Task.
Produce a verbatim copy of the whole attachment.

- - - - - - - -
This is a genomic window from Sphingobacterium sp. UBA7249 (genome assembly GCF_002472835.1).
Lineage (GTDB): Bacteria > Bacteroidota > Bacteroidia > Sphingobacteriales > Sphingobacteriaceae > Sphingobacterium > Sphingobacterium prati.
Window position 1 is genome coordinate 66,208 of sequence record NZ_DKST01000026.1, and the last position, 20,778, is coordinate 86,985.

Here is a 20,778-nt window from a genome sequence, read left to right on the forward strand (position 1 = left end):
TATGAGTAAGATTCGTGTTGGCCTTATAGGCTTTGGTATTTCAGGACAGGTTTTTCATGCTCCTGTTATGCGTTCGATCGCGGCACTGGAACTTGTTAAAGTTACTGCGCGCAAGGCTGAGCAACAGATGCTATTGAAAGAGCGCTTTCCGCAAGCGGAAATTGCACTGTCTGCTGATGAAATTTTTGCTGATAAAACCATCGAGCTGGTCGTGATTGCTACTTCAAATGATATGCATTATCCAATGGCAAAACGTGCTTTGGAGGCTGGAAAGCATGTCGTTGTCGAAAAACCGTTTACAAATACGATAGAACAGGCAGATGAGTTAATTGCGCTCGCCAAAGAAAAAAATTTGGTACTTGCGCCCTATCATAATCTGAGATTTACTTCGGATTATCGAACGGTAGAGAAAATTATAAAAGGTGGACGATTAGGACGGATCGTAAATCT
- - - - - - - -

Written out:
This is a genomic window from Sphingobacterium sp. UBA7249 (genome assembly GCF_002472835.1).
Lineage (GTDB): Bacteria > Bacteroidota > Bacteroidia > Sphingobacteriales > Sphingobacteriaceae > Sphingobacterium > Sphingobacterium prati.
Window position 1 is genome coordinate 66,208 of sequence record NZ_DKST01000026.1, and the last position, 20,778, is coordinate 86,985.

Here is a 20,778-nt window from a genome sequence, read left to right on the forward strand (position 1 = left end):
TATGAGTAAGATTCGTGTTGGCCTTATAGGCTTTGGTATTTCAGGACAGGTTTTTCATGCTCCTGTTATGCGTTCGATCGCGGCACTGGAACTTGTTAAAGTTACTGCGCGCAAGGCTGAGCAACAGATGCTATTGAAAGAGCGCTTTCCGCAAGCGGAAATTGCACTGTCTGCTGATGAAATTTTTGCTGATAAAACCATCGAGCTGGTCGTGATTGCTACTTCAAATGATATGCATTATCCAATGGCAAAACGTGCTTTGGAGGCTGGAAAGCATGTCGTTGTCGAAAAACCGTTTACAAATACGATAGAACAGGCAGATGAGTTAATTGCGCTCGCCAAAGAAAAAAATTTGGTACTTGCGCCCTATCATAATCTGAGATTTACTTCGGATTATCGAACGGTAGAGAAAATTATAAAAGGTGGACGATTAGGACGGATCGTAAATCT